• Today’s episode is brought to you by the letters H, I and V …

            In my opinion, Mark Morford (who I’ve only been reading since last November, and who’s writing I find to be a total delight and one of the highlights of my day, or three times a week anyway!) quite often writes with his tongue firmly in cheek, sometimes pretending to be a little more “upright/uptight” than he is in order to throw the next sentence into starker/funnier/more shocking relief. After all he did complete his article on the HIV muppet with

            “In somewhat loosely related news, the creators of the Teletubbies are planning on introducing a new character to the
            wildly popular toddler program next season, tentatively named Zonk, who will allegedly be a mullato lesbian dwarf quadriplegic encephalitic autistic scoliotic genius waterskiing dentally challenged philatelist with multiple STDs and a wandering eye”

            I don’t agree 100% with what he says (sometimes) but quite often I wish I did …

            … he likes to point out that people have (or would love to have) a “perfect-50’s-TV” view of the world, politicians, religion etc. and then give the news story about the child abuse, the government accounting scams, the pedophilia in the Catholic church etc. That’s just his style, standing as far to one edge as possible so that the news story on the other edge is that much further from the “established” reality and thus causes greater dissonance and greater emotional impact.

            People want children to grow up slowly (hence teenagers and tweenies and all the rest), maybe because they remember their childhood as good (or as bad and want it to be better for *their* kids) and want that goodness to last as long as possible. In Victorian times the children of the poor weren’t educated beyond absolute minimum requirements, worked down the mines or up chimneys or on the farm and going back further, getting married at 14 was fairly normal. Now you can’t buy beer until you’re 21 in some states … oh wait, this is going to to turn into a long rant and I think I’ll save that for another time!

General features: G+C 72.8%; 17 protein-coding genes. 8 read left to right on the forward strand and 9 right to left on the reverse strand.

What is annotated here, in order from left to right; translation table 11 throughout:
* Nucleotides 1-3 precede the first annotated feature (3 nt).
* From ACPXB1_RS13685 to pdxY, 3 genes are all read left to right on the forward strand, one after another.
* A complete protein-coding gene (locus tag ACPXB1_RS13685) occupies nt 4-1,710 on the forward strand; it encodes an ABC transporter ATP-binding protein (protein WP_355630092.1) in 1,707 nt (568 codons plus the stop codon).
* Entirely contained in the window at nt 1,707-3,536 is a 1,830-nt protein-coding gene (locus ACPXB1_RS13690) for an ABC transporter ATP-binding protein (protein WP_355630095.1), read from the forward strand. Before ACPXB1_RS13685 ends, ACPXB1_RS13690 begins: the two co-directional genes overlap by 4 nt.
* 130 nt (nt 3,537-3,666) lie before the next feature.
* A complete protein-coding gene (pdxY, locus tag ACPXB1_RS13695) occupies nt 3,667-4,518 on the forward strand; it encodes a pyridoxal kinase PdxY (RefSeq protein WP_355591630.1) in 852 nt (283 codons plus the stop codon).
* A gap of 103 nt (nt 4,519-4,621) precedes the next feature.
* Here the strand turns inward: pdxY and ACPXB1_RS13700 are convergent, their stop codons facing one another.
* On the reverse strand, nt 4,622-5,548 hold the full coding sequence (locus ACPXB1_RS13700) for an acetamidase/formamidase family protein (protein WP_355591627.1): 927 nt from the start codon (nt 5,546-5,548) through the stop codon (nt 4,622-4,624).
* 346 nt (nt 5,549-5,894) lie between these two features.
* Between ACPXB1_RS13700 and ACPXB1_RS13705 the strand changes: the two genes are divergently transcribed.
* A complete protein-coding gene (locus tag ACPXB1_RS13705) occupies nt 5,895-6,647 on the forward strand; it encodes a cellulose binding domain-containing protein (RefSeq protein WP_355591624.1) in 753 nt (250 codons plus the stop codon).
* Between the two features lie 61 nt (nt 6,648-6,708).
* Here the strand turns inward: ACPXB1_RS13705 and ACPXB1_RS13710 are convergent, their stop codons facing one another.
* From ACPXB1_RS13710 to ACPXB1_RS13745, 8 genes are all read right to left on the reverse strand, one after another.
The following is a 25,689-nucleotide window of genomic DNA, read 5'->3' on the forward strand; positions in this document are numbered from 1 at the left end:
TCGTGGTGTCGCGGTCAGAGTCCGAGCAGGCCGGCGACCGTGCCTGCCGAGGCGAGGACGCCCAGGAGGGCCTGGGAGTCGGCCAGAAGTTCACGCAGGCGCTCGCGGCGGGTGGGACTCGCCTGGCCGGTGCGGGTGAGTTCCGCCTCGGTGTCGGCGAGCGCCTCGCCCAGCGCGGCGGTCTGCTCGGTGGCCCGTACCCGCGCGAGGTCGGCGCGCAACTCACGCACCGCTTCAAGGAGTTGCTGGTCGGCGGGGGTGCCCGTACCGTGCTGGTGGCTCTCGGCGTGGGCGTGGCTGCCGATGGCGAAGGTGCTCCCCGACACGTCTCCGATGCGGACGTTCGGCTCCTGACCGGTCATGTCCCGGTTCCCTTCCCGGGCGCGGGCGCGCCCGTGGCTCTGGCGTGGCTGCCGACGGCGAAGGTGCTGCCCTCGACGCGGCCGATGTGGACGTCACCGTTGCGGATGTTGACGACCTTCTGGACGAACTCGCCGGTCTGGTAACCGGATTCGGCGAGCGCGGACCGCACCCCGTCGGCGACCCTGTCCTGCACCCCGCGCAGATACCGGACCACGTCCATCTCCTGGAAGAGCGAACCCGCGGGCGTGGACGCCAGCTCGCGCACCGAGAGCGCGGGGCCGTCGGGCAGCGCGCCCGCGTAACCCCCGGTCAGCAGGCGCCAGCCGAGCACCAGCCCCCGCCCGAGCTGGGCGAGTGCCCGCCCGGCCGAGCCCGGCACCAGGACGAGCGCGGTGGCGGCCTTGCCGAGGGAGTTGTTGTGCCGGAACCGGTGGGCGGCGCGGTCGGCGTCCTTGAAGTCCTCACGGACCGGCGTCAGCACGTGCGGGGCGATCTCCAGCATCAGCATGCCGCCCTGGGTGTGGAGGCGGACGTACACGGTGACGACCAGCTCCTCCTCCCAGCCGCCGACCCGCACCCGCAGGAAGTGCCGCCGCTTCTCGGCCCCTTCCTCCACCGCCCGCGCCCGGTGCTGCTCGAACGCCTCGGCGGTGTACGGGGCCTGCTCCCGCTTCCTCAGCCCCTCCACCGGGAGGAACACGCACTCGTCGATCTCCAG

But, basically, most people want their kids to grow up totally protected and to remain children as long as possible. But there’s a real world the kids have to live in (guns in schools, drugs, teenage pregnancies, abductions etc.) and there is a necessary conflict. Sesame Street is one of the balancing forces, I think it is 100% correct to attempt this, whether it succeeds or not, because in South Africa 1 in 9 people are infected with HIV. This means that children are likely to be either infected themselves or their friends at school may be, and they need to know whether it is ok to hug them, to share sweets with them and what to do if they skin their knee or cut their finger … you may know what is safe and what isn’t, but the 3 to 7 year olds are the market for Takalani Sesame and they are the ones that need the education.

  2. Oooh, interesting …

    … I hadn’t realised he’d done *two* articles on this, the short one in his emailed newsletter (below) and the main one on the website!

    The email newsletter one said: (and I quote at length, but I include the copyright notice, so I feel karmically balanced! Particularly since I put the free email subscription link here.) 🙂

    THE MEDIA STEW
    From the fringes of SF Gate, and then some…
    ***********************************************

    **Snuffleupagus Meets Pneumocystis Carinii Pneumonia**
    The first HIV-positive Muppet will soon join the cast of “Sesame Street”
    in South Africa to educate children about the deadly virus that infects
    more than 10 percent of the country. The female character, whose color,
    name and personality traits are still on the drawing board, will be
    introduced on “Takalani Sesame” in September, as the last exhausted
    glimmer of pure untainted childhood innocence whimpers and sighs and
    finally collapses under the weight of nasty politically charged complex
    human disease and deeply tragic issues of mortality and neverending
    suffering and death. In somewhat loosely related news, the creators of
    the Teletubbies are planning on introducing a new character to the
    wildly popular toddler program next season, tentatively named Zonk, who
    will allegedly be a mullato lesbian dwarf quadriplegic encephalitic
    autistic scoliotic genius waterskiing dentally challenged philatelist
    with multiple STDs and a wandering eye.
    article here

    ***********************************************
    All contents, except the swearing and the random blasphemy, ™ (c)
    2002 Hearst Communications Inc.
    http://sfgate.com/chronicle/info/copyright/